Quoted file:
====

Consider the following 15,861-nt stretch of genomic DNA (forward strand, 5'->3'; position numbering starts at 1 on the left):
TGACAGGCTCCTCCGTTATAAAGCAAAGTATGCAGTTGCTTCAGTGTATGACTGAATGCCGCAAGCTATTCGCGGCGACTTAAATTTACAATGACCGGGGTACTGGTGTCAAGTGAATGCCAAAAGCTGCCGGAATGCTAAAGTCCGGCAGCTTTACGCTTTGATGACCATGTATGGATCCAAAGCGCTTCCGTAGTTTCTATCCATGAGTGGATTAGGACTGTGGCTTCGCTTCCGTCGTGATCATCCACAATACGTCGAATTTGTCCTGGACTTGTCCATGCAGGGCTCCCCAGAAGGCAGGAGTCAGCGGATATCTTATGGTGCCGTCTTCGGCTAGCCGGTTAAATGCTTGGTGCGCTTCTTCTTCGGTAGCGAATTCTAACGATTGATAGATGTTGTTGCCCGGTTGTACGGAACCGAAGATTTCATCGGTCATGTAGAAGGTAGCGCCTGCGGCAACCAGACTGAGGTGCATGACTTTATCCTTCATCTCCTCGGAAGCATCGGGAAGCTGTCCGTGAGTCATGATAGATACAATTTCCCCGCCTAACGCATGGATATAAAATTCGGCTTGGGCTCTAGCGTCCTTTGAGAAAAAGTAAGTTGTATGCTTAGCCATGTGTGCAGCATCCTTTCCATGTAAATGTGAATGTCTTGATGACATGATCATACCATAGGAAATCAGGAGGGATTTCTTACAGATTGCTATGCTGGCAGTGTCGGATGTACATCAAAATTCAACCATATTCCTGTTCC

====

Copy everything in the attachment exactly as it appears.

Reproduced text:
Consider the following 15,861-nt stretch of genomic DNA (forward strand, 5'->3'; position numbering starts at 1 on the left):
TGACAGGCTCCTCCGTTATAAAGCAAAGTATGCAGTTGCTTCAGTGTATGACTGAATGCCGCAAGCTATTCGCGGCGACTTAAATTTACAATGACCGGGGTACTGGTGTCAAGTGAATGCCAAAAGCTGCCGGAATGCTAAAGTCCGGCAGCTTTACGCTTTGATGACCATGTATGGATCCAAAGCGCTTCCGTAGTTTCTATCCATGAGTGGATTAGGACTGTGGCTTCGCTTCCGTCGTGATCATCCACAATACGTCGAATTTGTCCTGGACTTGTCCATGCAGGGCTCCCCAGAAGGCAGGAGTCAGCGGATATCTTATGGTGCCGTCTTCGGCTAGCCGGTTAAATGCTTGGTGCGCTTCTTCTTCGGTAGCGAATTCTAACGATTGATAGATGTTGTTGCCCGGTTGTACGGAACCGAAGATTTCATCGGTCATGTAGAAGGTAGCGCCTGCGGCAACCAGACTGAGGTGCATGACTTTATCCTTCATCTCCTCGGAAGCATCGGGAAGCTGTCCGTGAGTCATGATAGATACAATTTCCCCGCCTAACGCATGGATATAAAATTCGGCTTGGGCTCTAGCGTCCTTTGAGAAAAAGTAAGTTGTATGCTTAGCCATGTGTGCAGCATCCTTTCCATGTAAATGTGAATGTCTTGATGACATGATCATACCATAGGAAATCAGGAGGGATTTCTTACAGATTGCTATGCTGGCAGTGTCGGATGTACATCAAAATTCAACCATATTCCTGTTCC